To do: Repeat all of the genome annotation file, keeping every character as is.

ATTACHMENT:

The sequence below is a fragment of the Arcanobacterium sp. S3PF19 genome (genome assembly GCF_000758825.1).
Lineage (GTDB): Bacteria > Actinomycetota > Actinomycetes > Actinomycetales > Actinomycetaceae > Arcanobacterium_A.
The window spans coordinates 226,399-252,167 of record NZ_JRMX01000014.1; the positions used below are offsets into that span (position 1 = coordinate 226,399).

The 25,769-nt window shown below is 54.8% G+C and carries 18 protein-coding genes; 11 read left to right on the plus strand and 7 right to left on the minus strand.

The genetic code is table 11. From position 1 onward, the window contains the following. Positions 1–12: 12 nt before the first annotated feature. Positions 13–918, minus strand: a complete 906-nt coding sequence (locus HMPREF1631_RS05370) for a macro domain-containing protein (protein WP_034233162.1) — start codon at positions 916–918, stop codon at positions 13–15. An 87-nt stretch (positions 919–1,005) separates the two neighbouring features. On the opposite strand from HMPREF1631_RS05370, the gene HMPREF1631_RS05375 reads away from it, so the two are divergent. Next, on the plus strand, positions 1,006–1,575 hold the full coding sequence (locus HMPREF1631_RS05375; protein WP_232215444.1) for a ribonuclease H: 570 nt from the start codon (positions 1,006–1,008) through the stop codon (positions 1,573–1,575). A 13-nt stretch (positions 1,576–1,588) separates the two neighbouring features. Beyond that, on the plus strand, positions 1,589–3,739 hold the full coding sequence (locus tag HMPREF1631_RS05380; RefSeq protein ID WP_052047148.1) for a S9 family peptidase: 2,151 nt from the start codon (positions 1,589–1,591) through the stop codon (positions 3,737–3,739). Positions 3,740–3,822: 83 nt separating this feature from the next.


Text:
The sequence below is a fragment of the Arcanobacterium sp. S3PF19 genome (genome assembly GCF_000758825.1).
Lineage (GTDB): Bacteria > Actinomycetota > Actinomycetes > Actinomycetales > Actinomycetaceae > Arcanobacterium_A.
The window spans coordinates 226,399-252,167 of record NZ_JRMX01000014.1; the positions used below are offsets into that span (position 1 = coordinate 226,399).

The 25,769-nt window shown below is 54.8% G+C and carries 18 protein-coding genes; 11 read left to right on the plus strand and 7 right to left on the minus strand.

The genetic code is table 11. From position 1 onward, the window contains the following. Positions 1–12: 12 nt before the first annotated feature. Positions 13–918, minus strand: a complete 906-nt coding sequence (locus HMPREF1631_RS05370) for a macro domain-containing protein (protein WP_034233162.1) — start codon at positions 916–918, stop codon at positions 13–15. An 87-nt stretch (positions 919–1,005) separates the two neighbouring features. On the opposite strand from HMPREF1631_RS05370, the gene HMPREF1631_RS05375 reads away from it, so the two are divergent. Next, on the plus strand, positions 1,006–1,575 hold the full coding sequence (locus HMPREF1631_RS05375; protein WP_232215444.1) for a ribonuclease H: 570 nt from the start codon (positions 1,006–1,008) through the stop codon (positions 1,573–1,575). A 13-nt stretch (positions 1,576–1,588) separates the two neighbouring features. Beyond that, on the plus strand, positions 1,589–3,739 hold the full coding sequence (locus tag HMPREF1631_RS05380; RefSeq protein ID WP_052047148.1) for a S9 family peptidase: 2,151 nt from the start codon (positions 1,589–1,591) through the stop codon (positions 3,737–3,739). Positions 3,740–3,822: 83 nt separating this feature from the next.